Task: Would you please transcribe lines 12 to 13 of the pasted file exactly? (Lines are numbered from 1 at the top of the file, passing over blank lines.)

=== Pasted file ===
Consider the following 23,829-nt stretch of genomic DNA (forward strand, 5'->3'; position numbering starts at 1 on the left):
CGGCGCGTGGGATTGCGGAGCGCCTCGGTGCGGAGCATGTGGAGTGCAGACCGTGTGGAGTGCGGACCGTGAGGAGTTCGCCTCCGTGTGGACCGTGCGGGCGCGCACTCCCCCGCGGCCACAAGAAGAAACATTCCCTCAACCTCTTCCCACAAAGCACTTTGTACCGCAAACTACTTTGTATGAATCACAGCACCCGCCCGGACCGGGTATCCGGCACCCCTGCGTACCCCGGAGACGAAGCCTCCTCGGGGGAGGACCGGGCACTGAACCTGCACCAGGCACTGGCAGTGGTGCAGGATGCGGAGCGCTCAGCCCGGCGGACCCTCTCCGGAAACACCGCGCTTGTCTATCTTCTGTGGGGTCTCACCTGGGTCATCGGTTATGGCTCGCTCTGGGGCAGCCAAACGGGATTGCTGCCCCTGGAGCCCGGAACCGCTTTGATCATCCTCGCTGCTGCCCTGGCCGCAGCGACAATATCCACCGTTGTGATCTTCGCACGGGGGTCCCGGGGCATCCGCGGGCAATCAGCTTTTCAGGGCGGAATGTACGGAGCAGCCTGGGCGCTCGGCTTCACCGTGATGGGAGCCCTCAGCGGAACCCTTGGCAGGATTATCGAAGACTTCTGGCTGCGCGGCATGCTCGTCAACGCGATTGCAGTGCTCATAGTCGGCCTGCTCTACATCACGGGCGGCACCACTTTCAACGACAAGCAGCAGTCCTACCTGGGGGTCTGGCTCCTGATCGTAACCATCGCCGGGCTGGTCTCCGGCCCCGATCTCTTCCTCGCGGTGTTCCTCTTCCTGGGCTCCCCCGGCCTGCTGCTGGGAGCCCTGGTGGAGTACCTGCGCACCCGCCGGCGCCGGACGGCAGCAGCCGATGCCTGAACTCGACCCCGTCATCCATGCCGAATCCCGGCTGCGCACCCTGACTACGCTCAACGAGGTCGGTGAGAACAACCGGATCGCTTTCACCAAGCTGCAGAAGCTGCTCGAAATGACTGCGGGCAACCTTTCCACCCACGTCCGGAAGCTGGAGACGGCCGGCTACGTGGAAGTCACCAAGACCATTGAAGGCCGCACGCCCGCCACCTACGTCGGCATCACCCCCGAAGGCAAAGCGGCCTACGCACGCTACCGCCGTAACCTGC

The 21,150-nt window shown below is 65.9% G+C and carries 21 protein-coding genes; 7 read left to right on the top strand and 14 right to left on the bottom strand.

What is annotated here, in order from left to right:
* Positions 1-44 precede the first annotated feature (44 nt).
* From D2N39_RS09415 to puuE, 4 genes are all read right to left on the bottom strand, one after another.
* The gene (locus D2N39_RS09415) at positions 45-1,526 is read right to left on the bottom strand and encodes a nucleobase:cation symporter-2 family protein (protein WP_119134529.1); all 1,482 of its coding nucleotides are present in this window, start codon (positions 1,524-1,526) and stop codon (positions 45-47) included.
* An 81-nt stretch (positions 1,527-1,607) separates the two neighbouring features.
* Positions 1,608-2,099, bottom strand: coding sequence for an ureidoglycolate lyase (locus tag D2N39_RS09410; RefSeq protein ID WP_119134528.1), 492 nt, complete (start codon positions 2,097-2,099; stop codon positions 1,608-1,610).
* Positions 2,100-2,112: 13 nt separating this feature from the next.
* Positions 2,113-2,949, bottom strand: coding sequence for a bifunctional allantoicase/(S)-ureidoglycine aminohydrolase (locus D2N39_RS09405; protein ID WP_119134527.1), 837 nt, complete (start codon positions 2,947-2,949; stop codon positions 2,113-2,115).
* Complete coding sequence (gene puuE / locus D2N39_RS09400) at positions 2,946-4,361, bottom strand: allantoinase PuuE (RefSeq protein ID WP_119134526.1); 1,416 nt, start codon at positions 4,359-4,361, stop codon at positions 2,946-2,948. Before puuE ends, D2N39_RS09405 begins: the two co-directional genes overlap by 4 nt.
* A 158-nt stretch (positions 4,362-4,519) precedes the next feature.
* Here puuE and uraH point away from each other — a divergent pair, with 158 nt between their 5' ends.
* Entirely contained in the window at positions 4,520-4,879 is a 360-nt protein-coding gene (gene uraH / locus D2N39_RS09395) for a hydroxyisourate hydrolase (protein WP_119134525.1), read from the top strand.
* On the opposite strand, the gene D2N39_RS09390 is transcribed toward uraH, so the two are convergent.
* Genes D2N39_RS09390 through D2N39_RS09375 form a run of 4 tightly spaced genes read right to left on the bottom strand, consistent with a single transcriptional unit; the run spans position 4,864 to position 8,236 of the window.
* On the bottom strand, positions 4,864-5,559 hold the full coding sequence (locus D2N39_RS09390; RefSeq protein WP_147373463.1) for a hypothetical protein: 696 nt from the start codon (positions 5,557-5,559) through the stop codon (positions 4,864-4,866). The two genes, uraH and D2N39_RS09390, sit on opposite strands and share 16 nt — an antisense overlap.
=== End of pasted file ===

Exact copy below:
* Complete coding sequence (gene puuE / locus D2N39_RS09400) at positions 2,946-4,361, bottom strand: allantoinase PuuE (RefSeq protein ID WP_119134526.1); 1,416 nt, start codon at positions 4,359-4,361, stop codon at positions 2,946-2,948. Before puuE ends, D2N39_RS09405 begins: the two co-directional genes overlap by 4 nt.
* A 158-nt stretch (positions 4,362-4,519) precedes the next feature.